Monday, February 21, 2011

Matt Jasper, On Reading

"As a child I often suffered from bubonic plague. I'm fine now but I use crutches and drag my wooden leg. The leg part is a lie but then so is the plague. What really happened is that I had water on the brain--hydrocephaly. The opposite of a pinhead, I sported a pontoon of sorts that I could not hoist to verticality with the slender crane of my neck. Pressure was building and had to be released via operations, a shunt, wicks, and still the water rose. The way I held or, rather, could not hold my head up made it look as if I were trying to get the fluid to drain from my right ear. That side was heaviest, most affected.

The waters receded, leaving a still enlarged head and a somewhat wasted infant body that dangled from this buoyant balloon. By directed exhalation, I was able to steer the balloon that carried me through cloudless skies and settled me softly upon the mossy grounds of many adventures that don't come into this tale. Almost normal development ensued, yet speech was marked by clang associations and echolalia. Words seemed attached to their own ghosts in ways I was compelled to verbalize. I'd trail off with singsong neologisms or feel the need to call someone a yellow fellow after they said hello to me. I was enraged that I could only read from left to right--instead preferring right to left or down to up. The various ordering schemes that railed and caged phonemes in mouth and on page seemed tyrannical amidst teeming possibilities.

I would have been a sped case but my parents had money for specialists. I outgrew most everything to do with to do with to do with echolalia and then discovered Edgar Allen Poe, Romantic poets, and bad science fiction. Circa age eleven, I would marvel at and then mouth and then speak back at pages of robots, ravens, and dead lovers 'Rolled round in earth's diurnal course.' The words were like water pouring back into my head--restoring an inland sea of language as a fluid having lost all bounds. My head leaned to the right and hung low over the pages. I looked for signs that words and things were secretly connected, alive through connection to a world where all was one. If this oneness seemed a disordered chaos, then the best writers had survived to weld little faucets that led back to it or construct miniature vessels whose design bore every sign of collision with the infinite. The better a text was, the heavier my head would become with the word worlds that filled it. Wordsworth and Shelley appealed to the sublimation of my echolalia. Edgar brought me more rhyme and my first taste of a thick and deadly literary atmosphere lit by paranoia. The bad sci-fi brought to life every mechanical diagram and shard of history contained in my 1917 Book of Knowledge Encyclopedia set, multiplying one actual world into many speculated worlds. I bore canticles and fought for the glory of Dejah Thoris. I began to think of words as a fluid that could turn one space, one head, one self, into many. To release building pressure, I began to lie and to write. I read for a sense of conspiracy with the world, and for the familiar hydraulic pouring in of water and life."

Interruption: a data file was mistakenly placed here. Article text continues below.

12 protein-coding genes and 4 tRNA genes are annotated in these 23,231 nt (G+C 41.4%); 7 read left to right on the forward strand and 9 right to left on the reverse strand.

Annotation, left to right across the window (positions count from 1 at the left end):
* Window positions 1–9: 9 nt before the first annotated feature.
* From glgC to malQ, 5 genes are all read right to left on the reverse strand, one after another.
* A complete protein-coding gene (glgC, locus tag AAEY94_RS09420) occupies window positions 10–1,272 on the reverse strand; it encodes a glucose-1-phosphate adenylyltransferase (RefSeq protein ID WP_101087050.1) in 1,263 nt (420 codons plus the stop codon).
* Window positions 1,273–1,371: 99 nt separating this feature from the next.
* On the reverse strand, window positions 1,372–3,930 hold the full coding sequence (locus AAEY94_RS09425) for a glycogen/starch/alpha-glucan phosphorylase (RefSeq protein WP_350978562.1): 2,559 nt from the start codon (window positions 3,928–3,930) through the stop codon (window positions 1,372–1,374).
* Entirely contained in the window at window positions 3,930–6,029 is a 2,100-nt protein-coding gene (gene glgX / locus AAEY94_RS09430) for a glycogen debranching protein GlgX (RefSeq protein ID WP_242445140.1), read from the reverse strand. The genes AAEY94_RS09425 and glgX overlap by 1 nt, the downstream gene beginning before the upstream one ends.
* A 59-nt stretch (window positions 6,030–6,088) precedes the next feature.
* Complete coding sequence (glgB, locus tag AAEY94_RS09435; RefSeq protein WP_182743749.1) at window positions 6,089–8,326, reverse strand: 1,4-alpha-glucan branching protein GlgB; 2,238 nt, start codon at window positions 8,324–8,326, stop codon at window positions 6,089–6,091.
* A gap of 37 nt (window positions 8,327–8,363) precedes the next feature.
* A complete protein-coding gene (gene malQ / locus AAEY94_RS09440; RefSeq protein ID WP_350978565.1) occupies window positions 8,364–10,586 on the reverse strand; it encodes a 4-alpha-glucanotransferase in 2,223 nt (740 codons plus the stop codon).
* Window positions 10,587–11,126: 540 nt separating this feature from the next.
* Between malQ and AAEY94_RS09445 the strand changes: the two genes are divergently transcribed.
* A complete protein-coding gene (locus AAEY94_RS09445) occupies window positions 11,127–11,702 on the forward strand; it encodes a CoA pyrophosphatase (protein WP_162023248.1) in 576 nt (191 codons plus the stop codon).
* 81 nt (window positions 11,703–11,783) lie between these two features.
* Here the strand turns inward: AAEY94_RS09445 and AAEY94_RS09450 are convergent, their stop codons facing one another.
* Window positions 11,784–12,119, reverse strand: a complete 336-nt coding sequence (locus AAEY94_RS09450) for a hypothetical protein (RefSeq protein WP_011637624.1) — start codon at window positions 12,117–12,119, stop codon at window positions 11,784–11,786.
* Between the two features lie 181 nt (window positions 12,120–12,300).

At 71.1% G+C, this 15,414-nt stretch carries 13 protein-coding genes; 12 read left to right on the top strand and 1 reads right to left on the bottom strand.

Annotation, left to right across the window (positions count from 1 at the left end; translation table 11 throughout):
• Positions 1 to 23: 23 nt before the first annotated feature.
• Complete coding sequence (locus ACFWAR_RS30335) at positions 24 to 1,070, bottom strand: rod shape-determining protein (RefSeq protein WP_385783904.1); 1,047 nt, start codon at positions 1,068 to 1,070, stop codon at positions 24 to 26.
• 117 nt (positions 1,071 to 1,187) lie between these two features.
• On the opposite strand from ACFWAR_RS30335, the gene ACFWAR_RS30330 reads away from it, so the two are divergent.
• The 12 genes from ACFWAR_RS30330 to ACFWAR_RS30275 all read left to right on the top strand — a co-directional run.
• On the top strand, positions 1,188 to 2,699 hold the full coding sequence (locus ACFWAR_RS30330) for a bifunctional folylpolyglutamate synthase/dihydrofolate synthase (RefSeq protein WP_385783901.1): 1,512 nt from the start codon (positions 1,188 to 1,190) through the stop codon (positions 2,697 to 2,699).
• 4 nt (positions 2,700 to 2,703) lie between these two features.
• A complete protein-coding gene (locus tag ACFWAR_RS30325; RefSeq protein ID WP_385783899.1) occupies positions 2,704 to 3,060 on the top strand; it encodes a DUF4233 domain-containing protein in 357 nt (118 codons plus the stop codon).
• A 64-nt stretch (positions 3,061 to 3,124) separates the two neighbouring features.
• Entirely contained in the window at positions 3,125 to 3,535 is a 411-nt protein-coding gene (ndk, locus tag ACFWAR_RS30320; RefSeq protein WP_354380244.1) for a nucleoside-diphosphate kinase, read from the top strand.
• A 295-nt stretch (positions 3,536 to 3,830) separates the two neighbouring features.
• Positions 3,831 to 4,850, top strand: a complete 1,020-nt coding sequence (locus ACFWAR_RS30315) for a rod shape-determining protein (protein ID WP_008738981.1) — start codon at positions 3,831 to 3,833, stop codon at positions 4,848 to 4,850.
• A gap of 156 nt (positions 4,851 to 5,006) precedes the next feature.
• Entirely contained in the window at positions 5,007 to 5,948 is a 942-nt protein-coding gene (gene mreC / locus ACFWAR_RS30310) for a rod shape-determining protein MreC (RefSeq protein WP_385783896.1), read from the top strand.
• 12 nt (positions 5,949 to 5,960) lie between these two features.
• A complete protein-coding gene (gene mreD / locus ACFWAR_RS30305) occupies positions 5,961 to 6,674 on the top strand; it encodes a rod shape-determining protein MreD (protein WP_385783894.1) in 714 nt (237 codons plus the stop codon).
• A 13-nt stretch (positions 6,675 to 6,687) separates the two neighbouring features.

{Matt Jasper is the author of
Moth Moon which can be found here and his band, Pneumershonic, can be found here.}

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